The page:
The Consumer Matters is the blog of Leslie Grandy, aka Gearhead Gal.  My passion is creating and delivering compelling products that delight customers through simple and elegant user experience design.

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Entries in Kin (2)

Friday
Jul022010

Favorite Tweets Of The Day

RT@saschasegan: More sad, bad tales of KIN: http://bit.ly/dvjrX9 and http://bit.ly/bOcII3” MSFT took the Sidekick down with it. Strange trip.

Hilarious @CraigyFerg "a magazine is like a paper-y blog." They came before there was AOL.

Friday
Apr162010

Should Microsoft's Kin Be Considered the "Son of Sidekick?"

First published on Technorati April 13, 2010

The launch of Microsoft’s Kin carried with it many assumptions and expectations. KinFirst there was the Microsoft purchase of Danger, the operating system that powers the Sidekick. Since the Sidekick target customer was considered “young and social”, many reviewers and bloggers I spoke with came to today’s launch event expecting to see a “Son of Sidekick.”

The Windows Phone 7 launch, and the deep dive for developers at Mix10, lead some people to believe that Microsoft might not launch its own branded phone first, and many speculated that today's announcements might be about a Microsoft tablet.

Xbox, clearly a component of the Windows Phone 7 plan, has yet to be leveraged into a mobile strategy. And finally, the Microsoft launch of Kin comes a full two years after the last major Windows Mobile OS release, during which time Apple and Google have captured consumers’ hearts and minds with apps and more apps, establishing app stores as the primary battleground for smartphone operating systems.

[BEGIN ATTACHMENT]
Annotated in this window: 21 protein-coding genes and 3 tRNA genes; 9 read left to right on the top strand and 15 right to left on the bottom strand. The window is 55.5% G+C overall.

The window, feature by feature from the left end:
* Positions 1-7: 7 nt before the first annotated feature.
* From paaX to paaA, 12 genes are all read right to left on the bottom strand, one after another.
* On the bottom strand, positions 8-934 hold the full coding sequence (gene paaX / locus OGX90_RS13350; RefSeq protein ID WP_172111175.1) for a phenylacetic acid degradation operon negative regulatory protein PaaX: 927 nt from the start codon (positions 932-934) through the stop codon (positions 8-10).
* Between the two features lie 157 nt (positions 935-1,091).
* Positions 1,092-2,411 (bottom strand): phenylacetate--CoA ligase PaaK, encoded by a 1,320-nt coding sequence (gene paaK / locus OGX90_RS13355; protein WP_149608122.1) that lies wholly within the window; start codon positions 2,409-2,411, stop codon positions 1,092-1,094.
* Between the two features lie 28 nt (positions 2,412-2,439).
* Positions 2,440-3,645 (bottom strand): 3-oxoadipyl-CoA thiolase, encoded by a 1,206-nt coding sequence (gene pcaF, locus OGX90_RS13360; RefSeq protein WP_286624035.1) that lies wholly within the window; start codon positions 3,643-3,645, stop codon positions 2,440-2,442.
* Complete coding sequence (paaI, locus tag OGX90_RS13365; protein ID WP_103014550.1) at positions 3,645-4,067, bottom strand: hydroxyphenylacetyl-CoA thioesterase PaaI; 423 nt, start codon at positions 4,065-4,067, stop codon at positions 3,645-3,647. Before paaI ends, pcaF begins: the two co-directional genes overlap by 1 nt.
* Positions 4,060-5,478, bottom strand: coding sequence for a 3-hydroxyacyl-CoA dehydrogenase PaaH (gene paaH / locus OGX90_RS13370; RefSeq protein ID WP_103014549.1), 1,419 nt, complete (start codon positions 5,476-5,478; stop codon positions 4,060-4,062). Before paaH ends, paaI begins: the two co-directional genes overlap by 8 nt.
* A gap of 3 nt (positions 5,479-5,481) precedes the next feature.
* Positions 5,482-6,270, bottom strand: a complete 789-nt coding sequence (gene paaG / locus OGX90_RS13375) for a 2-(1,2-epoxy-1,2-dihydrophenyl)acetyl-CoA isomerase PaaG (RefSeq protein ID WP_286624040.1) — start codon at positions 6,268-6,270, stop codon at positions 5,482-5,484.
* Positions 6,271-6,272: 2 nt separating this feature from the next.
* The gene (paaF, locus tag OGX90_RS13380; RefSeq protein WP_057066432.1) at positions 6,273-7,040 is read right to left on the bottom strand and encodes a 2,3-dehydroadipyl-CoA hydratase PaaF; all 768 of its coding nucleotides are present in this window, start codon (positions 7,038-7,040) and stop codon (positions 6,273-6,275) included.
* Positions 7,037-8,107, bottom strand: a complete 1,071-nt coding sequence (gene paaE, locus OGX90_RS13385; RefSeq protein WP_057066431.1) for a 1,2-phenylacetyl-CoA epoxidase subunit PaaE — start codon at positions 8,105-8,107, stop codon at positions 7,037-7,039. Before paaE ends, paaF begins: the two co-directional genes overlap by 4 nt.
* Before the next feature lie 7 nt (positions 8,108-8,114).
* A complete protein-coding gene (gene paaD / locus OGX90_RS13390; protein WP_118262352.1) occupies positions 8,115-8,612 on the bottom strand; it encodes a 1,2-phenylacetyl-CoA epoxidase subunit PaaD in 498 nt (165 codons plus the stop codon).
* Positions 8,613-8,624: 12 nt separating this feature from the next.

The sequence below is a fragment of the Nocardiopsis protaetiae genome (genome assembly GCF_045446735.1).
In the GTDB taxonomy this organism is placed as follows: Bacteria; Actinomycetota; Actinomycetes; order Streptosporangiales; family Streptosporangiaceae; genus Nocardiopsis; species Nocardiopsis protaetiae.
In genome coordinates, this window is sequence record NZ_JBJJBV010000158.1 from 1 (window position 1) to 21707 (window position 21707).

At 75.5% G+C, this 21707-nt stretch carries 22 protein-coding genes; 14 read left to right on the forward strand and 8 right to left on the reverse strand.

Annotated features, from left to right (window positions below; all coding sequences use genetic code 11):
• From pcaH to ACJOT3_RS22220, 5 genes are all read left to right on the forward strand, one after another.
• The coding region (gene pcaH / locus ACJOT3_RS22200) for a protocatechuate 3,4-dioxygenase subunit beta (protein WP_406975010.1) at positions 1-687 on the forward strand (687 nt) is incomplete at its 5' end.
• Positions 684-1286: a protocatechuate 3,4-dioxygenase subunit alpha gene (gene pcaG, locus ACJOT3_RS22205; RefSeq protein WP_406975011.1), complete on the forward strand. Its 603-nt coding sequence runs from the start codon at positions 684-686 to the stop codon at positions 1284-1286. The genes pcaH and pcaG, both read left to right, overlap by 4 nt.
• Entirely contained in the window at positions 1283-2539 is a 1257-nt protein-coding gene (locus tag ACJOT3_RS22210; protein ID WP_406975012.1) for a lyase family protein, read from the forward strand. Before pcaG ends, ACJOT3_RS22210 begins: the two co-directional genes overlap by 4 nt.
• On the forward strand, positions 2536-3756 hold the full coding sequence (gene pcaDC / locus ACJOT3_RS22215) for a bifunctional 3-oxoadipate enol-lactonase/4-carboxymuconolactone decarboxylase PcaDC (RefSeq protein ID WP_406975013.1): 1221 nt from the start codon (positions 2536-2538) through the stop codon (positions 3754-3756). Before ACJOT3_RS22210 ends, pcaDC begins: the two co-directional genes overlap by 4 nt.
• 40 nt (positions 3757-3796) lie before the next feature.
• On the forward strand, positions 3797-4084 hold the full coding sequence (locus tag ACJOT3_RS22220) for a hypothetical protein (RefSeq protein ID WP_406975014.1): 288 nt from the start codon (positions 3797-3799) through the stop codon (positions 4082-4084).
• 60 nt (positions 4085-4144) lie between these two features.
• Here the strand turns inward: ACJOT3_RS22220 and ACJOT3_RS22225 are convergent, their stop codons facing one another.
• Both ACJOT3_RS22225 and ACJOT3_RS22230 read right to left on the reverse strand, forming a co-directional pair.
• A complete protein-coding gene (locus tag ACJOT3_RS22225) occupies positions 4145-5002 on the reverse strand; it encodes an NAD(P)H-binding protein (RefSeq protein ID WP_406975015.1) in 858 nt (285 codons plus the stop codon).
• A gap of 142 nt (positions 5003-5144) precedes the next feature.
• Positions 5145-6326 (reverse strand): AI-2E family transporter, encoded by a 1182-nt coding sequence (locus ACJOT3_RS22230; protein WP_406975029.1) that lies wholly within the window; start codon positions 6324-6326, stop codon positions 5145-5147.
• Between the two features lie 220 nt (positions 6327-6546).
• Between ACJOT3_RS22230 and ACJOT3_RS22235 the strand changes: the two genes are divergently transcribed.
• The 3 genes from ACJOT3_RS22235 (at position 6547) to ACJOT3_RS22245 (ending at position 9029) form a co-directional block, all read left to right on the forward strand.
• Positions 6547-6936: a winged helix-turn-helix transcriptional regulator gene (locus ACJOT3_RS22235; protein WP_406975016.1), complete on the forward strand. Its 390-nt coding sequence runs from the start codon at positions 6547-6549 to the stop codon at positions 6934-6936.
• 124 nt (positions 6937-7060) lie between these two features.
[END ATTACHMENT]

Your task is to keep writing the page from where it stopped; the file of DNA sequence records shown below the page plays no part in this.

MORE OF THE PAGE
So, like many folks who attended today’s event in San Francisco, I approached the launch with my pre-conceived ideas of what Kin would mean to the market and to Microsoft.

I had seen the leaked hardware, which is made by the same manufacturer, Sharp, that built the Sidekick. And I had seen early concepts of Pink long before Windows Mobile changed its name to Windows Phone 7. But to burden Kin with all of those expectations is to do the device an injustice. Kin deserves a fair shake at finding its own audience, and the time to develop its rightful place in Verizon’s device portfolio.

Sure, many people buy based on the specs of the phone, like megapixels and memory, that the industry calls “feeds and speeds.” And Kin doesn’t have the most and biggest of very much. But having the most of everything may not be what the audience for this phone really needs, because feeds and speeds add to the bottom line cost of the handset, and for Kin’s 18-24 year old target, budget may be a real constraint.